Keller Williams Capital Properties - Washington, DC
Assoc. Broker in DC, MD, VA and attorney in DC

Joe Jackson - I am glad that you found the post useful - have a great week

Jan 06, 2021 01:58 PM #18
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Kathy Streib
Room Service Home Staging - Delray Beach, FL
Home Stager - Palm Beach County,FL -561-914-6224

Hi Lise- I love all of the tips especially having emergency funds and maintenance and service contracts. 

Jan 06, 2021 07:19 PM #19
Rainmaker
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James Dray
Fathom Realty - Bentonville, AR
Exceptional Agents, Outstanding Results

Morning Lise.

With my temperament and knowing what I expect, I would not make a good landlord.  

Jan 07, 2021 12:23 AM #20
Rainmaker
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Brian England
Vacasa - Gilbert, AZ
MBA, GRI, REALTOR® Real Estate in East Valley AZ

These are definitely tips that all investors should read and adhere to for their investment to be successful.

Jan 07, 2021 06:18 AM #21
Rainmaker
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Lise Howe
Keller Williams Capital Properties - Washington, DC
Assoc. Broker in DC, MD, VA and attorney in DC

James Dray - I think that is a very good point  While owning investment properties is a great goal, some people should definitely hire property managers.  My son is one of those - and even with a property manager, it was not a good fit, so he is selling and will make a comfortable profit.

Jan 07, 2021 06:50 AM #22
Rainmaker
1,948,337
Lise Howe
Keller Williams Capital Properties - Washington, DC
Assoc. Broker in DC, MD, VA and attorney in DC

Kathy Streib - thanks - and yes - the emergency fund and the service contract are really important.  With luck, a good investment property generates enough profit that it creates its own emergency fund!

Jan 07, 2021 06:51 AM #23
Rainmaker
1,948,337
Lise Howe
Keller Williams Capital Properties - Washington, DC
Assoc. Broker in DC, MD, VA and attorney in DC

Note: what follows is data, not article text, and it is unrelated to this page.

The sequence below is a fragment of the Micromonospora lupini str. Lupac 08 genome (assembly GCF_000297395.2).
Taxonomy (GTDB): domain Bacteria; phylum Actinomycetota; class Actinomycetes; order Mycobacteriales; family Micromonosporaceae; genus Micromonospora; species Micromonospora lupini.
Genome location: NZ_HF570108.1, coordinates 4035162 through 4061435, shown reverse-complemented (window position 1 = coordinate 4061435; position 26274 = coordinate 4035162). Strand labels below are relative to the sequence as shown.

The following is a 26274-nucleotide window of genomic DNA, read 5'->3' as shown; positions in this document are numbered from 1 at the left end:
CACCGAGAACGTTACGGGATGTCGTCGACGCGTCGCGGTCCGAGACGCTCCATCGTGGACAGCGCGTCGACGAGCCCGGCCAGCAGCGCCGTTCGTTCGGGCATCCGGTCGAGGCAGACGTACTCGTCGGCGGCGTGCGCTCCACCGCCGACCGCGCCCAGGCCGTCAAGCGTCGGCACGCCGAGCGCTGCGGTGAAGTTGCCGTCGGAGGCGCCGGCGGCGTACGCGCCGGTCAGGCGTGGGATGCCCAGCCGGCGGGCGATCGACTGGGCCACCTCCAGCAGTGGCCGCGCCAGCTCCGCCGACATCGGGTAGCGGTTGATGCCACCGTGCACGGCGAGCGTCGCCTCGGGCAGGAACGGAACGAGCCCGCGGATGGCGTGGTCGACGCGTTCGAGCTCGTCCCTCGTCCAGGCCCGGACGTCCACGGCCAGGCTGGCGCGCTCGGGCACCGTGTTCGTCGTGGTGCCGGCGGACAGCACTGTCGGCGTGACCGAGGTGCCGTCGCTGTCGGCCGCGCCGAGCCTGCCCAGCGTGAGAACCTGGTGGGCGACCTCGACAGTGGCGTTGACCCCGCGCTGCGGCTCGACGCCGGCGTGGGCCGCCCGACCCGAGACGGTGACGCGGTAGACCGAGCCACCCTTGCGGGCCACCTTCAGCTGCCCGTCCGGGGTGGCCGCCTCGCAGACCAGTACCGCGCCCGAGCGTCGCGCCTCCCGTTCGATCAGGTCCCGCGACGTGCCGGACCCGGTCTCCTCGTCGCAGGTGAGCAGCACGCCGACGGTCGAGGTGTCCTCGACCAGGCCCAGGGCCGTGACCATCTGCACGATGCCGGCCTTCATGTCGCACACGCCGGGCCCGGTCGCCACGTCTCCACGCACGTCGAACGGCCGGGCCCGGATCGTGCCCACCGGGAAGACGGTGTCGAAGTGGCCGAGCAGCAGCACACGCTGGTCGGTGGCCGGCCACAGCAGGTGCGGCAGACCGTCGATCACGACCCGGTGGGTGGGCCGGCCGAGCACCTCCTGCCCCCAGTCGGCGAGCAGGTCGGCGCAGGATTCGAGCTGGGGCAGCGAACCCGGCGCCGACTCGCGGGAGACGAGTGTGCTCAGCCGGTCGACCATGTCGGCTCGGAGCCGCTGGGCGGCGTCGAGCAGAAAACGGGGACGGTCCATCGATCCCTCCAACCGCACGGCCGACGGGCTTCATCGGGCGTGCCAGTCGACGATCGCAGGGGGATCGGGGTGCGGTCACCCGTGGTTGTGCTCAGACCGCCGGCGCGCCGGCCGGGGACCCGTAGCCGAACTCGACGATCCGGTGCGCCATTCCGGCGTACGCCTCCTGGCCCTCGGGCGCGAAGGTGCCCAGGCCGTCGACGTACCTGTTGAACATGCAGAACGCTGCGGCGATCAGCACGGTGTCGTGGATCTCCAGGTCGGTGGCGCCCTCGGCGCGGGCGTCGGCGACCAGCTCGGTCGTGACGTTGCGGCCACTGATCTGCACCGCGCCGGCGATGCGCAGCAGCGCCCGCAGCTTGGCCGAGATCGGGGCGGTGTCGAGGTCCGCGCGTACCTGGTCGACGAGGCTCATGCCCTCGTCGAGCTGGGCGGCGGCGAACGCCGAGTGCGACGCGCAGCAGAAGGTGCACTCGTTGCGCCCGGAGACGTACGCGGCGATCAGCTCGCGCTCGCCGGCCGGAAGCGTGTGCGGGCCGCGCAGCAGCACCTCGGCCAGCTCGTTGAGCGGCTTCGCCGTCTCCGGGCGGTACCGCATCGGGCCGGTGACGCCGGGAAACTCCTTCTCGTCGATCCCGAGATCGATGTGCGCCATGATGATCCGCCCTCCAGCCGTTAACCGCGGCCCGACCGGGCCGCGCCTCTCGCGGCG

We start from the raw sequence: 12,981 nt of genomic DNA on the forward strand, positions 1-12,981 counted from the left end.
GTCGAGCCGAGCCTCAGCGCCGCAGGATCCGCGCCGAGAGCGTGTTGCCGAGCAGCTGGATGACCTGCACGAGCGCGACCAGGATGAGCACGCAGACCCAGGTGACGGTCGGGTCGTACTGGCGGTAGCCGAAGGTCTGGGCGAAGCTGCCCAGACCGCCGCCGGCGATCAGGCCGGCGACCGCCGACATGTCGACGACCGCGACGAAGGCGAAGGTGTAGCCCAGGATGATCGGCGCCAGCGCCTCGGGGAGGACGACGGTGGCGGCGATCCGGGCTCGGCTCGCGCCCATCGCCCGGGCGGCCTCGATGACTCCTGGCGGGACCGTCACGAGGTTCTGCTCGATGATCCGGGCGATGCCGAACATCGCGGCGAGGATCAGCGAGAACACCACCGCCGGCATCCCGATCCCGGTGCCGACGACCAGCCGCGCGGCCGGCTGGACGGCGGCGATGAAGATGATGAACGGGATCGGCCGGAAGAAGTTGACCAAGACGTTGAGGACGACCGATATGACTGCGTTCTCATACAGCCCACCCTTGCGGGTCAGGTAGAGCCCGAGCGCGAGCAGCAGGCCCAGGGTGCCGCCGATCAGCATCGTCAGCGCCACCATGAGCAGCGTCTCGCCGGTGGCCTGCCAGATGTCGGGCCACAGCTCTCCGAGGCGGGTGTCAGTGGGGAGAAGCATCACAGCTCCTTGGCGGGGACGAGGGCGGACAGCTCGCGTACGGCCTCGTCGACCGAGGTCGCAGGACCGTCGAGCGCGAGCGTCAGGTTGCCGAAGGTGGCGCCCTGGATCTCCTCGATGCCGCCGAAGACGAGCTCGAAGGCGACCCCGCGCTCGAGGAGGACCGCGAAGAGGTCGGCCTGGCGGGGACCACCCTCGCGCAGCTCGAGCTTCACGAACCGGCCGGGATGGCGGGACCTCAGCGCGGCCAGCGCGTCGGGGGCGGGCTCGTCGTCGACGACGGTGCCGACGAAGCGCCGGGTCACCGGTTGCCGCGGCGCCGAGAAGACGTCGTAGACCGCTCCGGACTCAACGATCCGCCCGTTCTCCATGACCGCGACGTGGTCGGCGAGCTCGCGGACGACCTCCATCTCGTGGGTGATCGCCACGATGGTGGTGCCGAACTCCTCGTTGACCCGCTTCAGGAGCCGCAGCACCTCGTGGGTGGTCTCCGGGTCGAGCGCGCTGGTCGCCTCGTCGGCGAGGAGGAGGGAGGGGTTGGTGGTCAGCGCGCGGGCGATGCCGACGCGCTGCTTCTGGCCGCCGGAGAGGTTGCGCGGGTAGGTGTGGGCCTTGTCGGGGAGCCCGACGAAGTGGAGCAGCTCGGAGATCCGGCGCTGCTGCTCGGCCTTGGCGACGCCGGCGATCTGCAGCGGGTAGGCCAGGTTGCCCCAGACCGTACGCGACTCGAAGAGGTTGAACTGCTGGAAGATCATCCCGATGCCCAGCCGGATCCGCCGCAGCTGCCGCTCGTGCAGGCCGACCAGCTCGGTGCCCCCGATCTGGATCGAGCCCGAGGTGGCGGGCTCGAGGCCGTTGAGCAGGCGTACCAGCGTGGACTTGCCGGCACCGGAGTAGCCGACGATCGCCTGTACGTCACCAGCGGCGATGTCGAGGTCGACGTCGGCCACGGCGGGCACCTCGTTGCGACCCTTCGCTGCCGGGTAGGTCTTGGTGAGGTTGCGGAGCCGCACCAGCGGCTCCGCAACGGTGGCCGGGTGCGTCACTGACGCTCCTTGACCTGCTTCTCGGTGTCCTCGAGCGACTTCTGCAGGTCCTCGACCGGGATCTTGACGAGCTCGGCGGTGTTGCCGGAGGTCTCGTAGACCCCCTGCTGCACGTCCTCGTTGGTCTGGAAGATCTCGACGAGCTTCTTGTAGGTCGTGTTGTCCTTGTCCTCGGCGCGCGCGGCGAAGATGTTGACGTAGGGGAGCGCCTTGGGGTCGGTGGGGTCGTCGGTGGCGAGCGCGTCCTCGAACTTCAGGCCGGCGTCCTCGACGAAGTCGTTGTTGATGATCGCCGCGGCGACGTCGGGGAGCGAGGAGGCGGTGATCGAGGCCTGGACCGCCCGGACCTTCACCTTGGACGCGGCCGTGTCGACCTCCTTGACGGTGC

Brian England - thank you so much! It is always a joy to hear from you.

Jan 07, 2021 06:52 AM #24
Rainmaker
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Nina Hollander
Coldwell Banker Realty - Charlotte, NC
Your Charlotte/Ballantyne/Waxhaw/Fort Mill Realtor

Fantastic list of tips for investment property buyers, Lise. Having worked with any number of investor buyers here in Charlotte, I know how important each one of these tips is.

Jan 07, 2021 07:38 AM #25
Rainer
394,152
Jim Smith
The Property Management Company - Round Rock, TX
Broker,CRS,GRI,RMP,CNE,TRLP

As a long-time professional property manager, You have offered a good overview.  I strongly urge, however, like any other venture, it is best to get VERY educated with our constantly changing field in regards to legislation, ordinances, fair housing, and maintenance codes, just to mention a few.  Consulting with investors is part of my business and always emphasize: Cheap is Expensive.  Hire a competent, professional property manager, as this is their area of expertise.  If you want to learn, pay that property manager to consult for guidance.  it's not about collecting rent; it IS about liability, tenant/landlord issues, maintenance (required and cosmetic), fair housing, the emotional aspect of tenant playing the landlord, etc.

Jan 08, 2021 07:29 AM #26
Rainmaker
455,382
Susie Kay
Ultra Real Estate Dallas Fort Worth - Plano, TX
North Dallas Specialist

These are wonderful tips Lise Howe !  Thanks for sharing with us!

Jan 23, 2021 01:18 PM #27
Rainer
558,241
Dorte Engel
RE/MAX Leading Edge - Bowie, MD
ABC - Annapolis, Bowie, Crofton & rest of Maryland

Dear Lise,

Outstanding tips. Which bank do you use that lets you accept credit card payments. I have never heard of this. Might be a good idea for those eBay sellers or Etsy artists too.

Jan 24, 2021 08:36 AM #28
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Assoc. Broker in DC, MD, VA and attorney in DC